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The new issue of MAKE magazine has hit the stands! Volume 32 has lots of cool projects and articles. The cover story is a profile of prop maker Shawn Thorrson, who makes amazing science fiction costumes with a vacu-form system in his workshop. The issue also includes an interview with Arduino co-creator Massimo Banzi, an introduction to industrial design by Bob Knetzger, a profile of famous toy and game designer Marvin Glass (Rock 'Em Sock 'Em Robots, Mousetrap, Operation), a BeagleBone tutorial, a feature about the rocket industry in the Mojave Desert, and a profile of Dezso Molnar, creator of a motorcycle gyrocopter.
Stett Holbrook says:
MAKE magazine’s latest issue goes on sale tomorrow and to mark the event, MAKE editors, designers, and contributing writers will participate in a Google+ hangout on air tomorrow, Oct. 23, at 2pm Pacific Standard Time to give readers a behind-the-scenes look at the magazine and how it came together. Log on to watch and post comments at google.com/+make. The hangout is the first of a series of MAKE editor hangouts.
Volume 32 focuses on design and is a packed with great stuff. The new issue includes:
Twelve pages on master costume maker Shawn Thorsson.
An interview with Arduino creator Massimo Banzi by Dale Dougherty.
An appreciation of toy designer Marvin Glass.
Dezso Molnar’s quest to build a flying motorcycle.
The debut of MAKE: Believe, a new video series on the people who turn fantasy into reality. This one features toy sculptor Scott Hensey. Plans for nearly two dozen projects.
We’ll also be discussing our just-finished, first-in-the-world (that we know of) buyers guide to 3D printers. It’s a MAKE special issue that comes out next month. You’re gonna love it.
I invented the Monkey Couch Guardian, and wrote a how-to so you can build one, too.
Combine an Arduino with a proximity sensor, and make an obnoxious device to discourage cats and other fur-shedding pets from jumping on beds and couches. This project will also introduce you to the SPDT relay, a fundamental component of hobbyist electronics projects.Monkey Couch Guardian: complete instructions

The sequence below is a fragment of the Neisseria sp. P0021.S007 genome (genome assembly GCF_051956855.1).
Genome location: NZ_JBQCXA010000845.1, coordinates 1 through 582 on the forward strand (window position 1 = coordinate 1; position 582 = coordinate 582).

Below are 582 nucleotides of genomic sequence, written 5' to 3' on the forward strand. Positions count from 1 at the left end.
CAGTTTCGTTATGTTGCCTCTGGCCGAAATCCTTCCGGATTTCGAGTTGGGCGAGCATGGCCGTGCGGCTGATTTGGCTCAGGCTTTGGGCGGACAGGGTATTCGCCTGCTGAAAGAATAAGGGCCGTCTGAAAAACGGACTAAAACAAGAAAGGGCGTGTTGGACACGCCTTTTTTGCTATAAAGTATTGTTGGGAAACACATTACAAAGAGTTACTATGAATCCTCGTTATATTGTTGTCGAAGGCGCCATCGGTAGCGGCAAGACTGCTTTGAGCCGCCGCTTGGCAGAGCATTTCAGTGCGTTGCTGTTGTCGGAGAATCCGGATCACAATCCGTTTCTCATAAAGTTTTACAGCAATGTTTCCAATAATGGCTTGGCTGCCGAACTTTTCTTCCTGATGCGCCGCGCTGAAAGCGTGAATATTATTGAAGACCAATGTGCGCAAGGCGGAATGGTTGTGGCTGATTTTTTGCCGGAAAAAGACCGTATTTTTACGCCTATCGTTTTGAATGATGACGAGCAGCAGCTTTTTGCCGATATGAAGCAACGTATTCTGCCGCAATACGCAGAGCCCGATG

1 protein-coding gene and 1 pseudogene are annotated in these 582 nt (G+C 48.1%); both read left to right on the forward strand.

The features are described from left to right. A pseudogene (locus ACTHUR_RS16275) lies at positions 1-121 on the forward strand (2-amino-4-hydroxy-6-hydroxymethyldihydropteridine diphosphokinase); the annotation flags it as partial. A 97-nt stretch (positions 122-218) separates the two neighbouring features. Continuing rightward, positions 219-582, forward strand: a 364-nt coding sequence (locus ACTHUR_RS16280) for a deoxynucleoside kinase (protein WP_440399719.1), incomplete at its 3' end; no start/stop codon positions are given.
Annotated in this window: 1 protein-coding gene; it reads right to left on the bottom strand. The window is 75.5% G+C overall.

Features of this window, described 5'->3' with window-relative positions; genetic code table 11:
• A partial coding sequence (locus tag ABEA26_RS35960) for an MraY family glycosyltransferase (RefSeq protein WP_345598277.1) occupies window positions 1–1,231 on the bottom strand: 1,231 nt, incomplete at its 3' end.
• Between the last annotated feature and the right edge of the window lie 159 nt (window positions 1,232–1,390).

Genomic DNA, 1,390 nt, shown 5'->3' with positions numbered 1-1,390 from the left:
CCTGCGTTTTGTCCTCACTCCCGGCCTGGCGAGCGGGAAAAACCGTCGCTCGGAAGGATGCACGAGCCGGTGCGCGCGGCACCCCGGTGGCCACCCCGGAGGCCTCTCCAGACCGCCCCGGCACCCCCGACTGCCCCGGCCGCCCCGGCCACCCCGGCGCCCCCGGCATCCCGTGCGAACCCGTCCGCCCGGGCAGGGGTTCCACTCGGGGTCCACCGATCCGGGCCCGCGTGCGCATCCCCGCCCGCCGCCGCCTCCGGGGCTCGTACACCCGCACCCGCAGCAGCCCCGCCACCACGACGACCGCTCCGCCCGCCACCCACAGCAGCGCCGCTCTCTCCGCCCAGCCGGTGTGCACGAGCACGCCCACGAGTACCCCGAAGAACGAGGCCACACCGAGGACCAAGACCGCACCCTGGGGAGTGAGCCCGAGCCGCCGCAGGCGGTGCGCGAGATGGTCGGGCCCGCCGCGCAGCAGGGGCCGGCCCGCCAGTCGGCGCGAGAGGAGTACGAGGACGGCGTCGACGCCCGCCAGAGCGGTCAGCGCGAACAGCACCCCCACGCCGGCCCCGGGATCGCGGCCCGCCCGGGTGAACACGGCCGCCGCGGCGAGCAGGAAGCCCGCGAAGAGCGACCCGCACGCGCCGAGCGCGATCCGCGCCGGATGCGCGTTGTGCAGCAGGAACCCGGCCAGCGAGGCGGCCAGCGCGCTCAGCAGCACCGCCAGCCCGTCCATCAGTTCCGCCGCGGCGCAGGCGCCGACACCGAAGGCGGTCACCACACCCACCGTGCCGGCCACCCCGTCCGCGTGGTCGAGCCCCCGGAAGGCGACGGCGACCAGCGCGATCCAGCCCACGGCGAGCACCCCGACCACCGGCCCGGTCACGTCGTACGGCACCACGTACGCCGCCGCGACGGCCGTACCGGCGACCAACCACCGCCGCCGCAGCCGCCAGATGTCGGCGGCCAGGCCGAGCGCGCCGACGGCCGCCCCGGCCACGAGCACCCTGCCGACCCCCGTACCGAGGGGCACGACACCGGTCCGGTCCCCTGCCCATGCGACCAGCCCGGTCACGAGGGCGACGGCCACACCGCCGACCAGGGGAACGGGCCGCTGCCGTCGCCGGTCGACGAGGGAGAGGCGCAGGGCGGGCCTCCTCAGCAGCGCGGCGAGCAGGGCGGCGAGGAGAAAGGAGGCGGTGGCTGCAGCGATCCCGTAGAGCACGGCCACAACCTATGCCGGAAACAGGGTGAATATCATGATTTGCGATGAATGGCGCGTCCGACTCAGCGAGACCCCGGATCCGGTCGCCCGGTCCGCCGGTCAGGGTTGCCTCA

"The plan was simple. Take a nostalgic NES "duck hunt" Zapper, and retrofit it with a ridiculously powerful laser."
A project from North Street Labs. In case it's not obvious, this is dangerous, and could lead to death or blindness without safety precautions.
Components: "2.1A input buck driver, 2x 750mAh 35-70c Lipo batteries, M140 445nm diode, G2 lens. homemade custom heat-sink, turn key safety switch."
[Video Link] Here's an ingenious makeshift jig for forming tuna cans into a stacking metal lunchbox.
Dale Dougherty is the founder of MAKE Magazine and Maker Faire. He believes in a simple idea: that we all have potential to be makers. He is passionate about creating a generation who are creative, innovative, curious, and making things to improve our world.See part 2
[Video Link] For today only, MAKE magazine is offering a special deal on its "Kids Summer Fun Guide" issue. You get the print issue (includes 3D glasses to view the 3D images) plus a PDF of the issue for immediate download.
This Summer Fun Guide is brimming with over 50 projects for kids of all ages. You'll also find inspiring young maker profiles, as well as tool reviews written for and by kids! Plus, it's our 3D issue, complete with 3D glasses and tons of super-cool 3D photos. Look for it in the Maker Shed and on newsstands all summer long!
The ShopBot is a low-cost CNC, or computer controlled router. Think of it as a large-scale milling machine. It is great for small-scale production runs of machine parts in wood or metal. A friend of mine used his ShopBot to cut the gears and mechanism (other than the chime) for a full-scale replica of a grandfather's Clock. ShopBots (and their kin) can also fabricate extremely detailed 3D contour maps (whole cities!), and other intricate 3D surfaces.
We have one at the design school I teach at. It can cut anything programmable like the hull plates for a full scale sailboat. On a big boat, each plate of the hull is different shape, but the ShopBot just follows its orders and spits them out ready to install. It is very accurate. Hey, you can even equip it with a pen or the like, which permits very intricate drawings. The cheapest Shopbot is the small Shop Bot Desktop for $5,000. They are getting cheaper every year, but if you only need one occasionally, you can buy time on one at shared workshops like Techshop.
-- J. Baldwin
Our maker interview this week is with AnnMarie Polsenberg Thomas. She's the director of the Design Laboratory at the University of St. Thomas. Prior to that AnnMarie was a faculty member at Art Center College of Design. She's one of the most playful professors I know -- she created a course called The Science of the Circus and she actually learned to juggle and perform circus stunts. She's designed underwater robots and she also is the creator of something called Squishy Circuits, which she talks about in the interview.